• It will be appreciated that the time taken to transmit such data, from the server 110 to the applet 126, to enable the pre-loaded software 106 will be significantly less than the time that would have been taken to transmit the software from the server 110 to the client machine 102, depending upon the size of the software to be transmitted and the data rate of the link between the client machine 102 and the server 110.
  • Conventionally, software to be pre-loaded onto a machine prior to shipment, should be pre-loaded at a relatively early stage in the manufacturing cycle of the machine so that the software can be tested comprehensively. However, since the software can be pre-loaded in a disabled form without having to pass such quality assurance testing prior to shipment, the software can be pre-loaded much later in the manufacturing cycle than conventionally. It can also be appreciated that since the pre-loaded software has been loaded onto the client machine 102 without having to have passed any or all quality assurance tests, the quality assurance testing of such pre-loaded software can take place a significant period of time later than the initial loading of the software onto the storage medium 104. As will be appreciated by those skilled in the art, performing quality assurance testing at a relatively late stage in a product development cycle bears the benefit of significantly reduced quality assurance testing costs since, as the hardware platform development cycle progresses, there is a significantly reduced likelihood that the hardware platform will change to such an extent as to require significant software modification and associated quality assurance re-testing.
  • Referring to figure 2, there is shown an embodiment of a flow chart 200 that illustrates the processing undertaken by the client machine 102 and the server 110 when, for example, a user of the client machine 102 attempts to download software from the server 110. The software may represent, for example, updated drivers for or new software intended to be installed upon the client machine 102.
  • At step 202 the client machine 102 accesses a web-page 120 of the server 110 using an appropriate URL. In response to receiving the get command containing the URL, the server 110 transmits the web-page 120 to the client machine 102 so that it can be rendered by the browser 118. The web-page 120 comprises an embedded trusted applet 126 which retrieves at the client machine 102 a unique identification code, that is, the system identification data 122, associated with the client machine 102. The applet 126 transmits the system identification data 122 to the server 110 at step 206. At steps 208 and 210 the server 110 receives the system identification data 122 and identifies, within the data base 114, a manifest file 117 that provides an indication of the current configuration of the client machine 102 corresponding to the system identification data 122. Preferably, the get command also contains an indication of a requested software or service. Hence, it is determined at step 212 whether or not the requested software, or software required for the requested service, has been pre-loaded, before shipment, onto the storage medium 104 of the client machine 102. If the requested software has not been pre-loaded onto the storage medium 104 of the client machine 102, a download of the appropriate software is instigated at step 214 in the conventional manner.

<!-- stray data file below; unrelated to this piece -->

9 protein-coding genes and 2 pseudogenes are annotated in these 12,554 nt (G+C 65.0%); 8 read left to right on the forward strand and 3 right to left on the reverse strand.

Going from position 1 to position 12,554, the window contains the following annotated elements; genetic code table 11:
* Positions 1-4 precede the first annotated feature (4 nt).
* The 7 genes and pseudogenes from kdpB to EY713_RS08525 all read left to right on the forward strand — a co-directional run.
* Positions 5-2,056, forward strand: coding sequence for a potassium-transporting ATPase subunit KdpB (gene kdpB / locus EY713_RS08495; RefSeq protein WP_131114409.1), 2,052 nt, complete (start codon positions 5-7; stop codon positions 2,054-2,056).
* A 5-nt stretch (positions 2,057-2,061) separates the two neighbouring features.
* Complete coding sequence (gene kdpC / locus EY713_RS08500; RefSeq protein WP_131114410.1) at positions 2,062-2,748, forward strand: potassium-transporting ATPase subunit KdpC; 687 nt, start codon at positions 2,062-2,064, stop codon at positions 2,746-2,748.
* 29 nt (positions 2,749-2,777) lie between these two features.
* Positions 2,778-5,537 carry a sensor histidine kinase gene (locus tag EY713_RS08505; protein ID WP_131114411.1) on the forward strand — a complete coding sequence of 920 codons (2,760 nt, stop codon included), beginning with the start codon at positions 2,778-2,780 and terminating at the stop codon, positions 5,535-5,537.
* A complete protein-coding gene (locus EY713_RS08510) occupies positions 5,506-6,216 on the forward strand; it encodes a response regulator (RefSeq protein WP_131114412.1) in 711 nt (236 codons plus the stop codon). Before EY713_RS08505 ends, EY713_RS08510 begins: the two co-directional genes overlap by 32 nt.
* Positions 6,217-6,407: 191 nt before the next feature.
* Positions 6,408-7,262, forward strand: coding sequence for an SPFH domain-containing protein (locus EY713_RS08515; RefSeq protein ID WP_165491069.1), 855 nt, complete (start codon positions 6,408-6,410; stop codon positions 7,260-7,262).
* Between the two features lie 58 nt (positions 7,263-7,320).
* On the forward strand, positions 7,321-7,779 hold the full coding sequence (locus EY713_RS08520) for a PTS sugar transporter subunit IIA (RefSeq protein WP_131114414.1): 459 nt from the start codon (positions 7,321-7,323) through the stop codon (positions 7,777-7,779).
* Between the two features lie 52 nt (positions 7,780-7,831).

• However, if it is determined at step 212 that the requested software has been pre-loaded in a disabled form onto the storage medium 104 of the client machine 102, it is determined whether or not the pre-loaded software has, after shipment or after having been pre-loaded, been approved from a quality assurance perspective. The server 110 identifies the latest quality approved version information of the requested software from the Q/A approved data base 116 and compares that version information with the version information contained within the manifest file 117 for the client machine 102.
  • If the version of the pre-loaded, disabled, software has not been approved after shipment or after having been pre-loaded, the requested software, that is, an approved version, preferably, is retrieved by the server 110 from the Q/A approved software data base 116 and downloaded to the client machine 102 at step 214 in the conventional manner.
  • However, if it is determined at step 216 that the pre-loaded but disabled software has been approved after shipment, or, preferably, at least after having been loaded in a disabled form upon the client machine 102, data is transmitted at step 218 from the server 110 to the applet 126 instructing the latter to enable the pre-loaded software.
  • It can be appreciated from figure 2 that the client machine 102 performs corresponding actions to those undertaken by the server 110. Therefore, it can be seen that if the server instigates a download of the requested software at step 214, the client machine 102 detects the instigation of the download at step 220 and receives and installs the requested software at step 222. After any such download, the user can execute the downloaded software in the conventional manner.
  • If a download is not detected at step 220, the client machine 102 determines, at step 224, whether enabling data or an enable command has been received from the server. In the event that enabling data or an enabling command has not been received, control returns to step 220. However, if the server 110 transmits enabling data or an enabling command at step 218 to the embedded applet 126. The applet, at steps 226 and 228, receives the enabling data or enabling command and takes appropriate action to render the pre-loaded software accessible or executable, that is, the pre-loaded file is render capable of use for its intended purpose.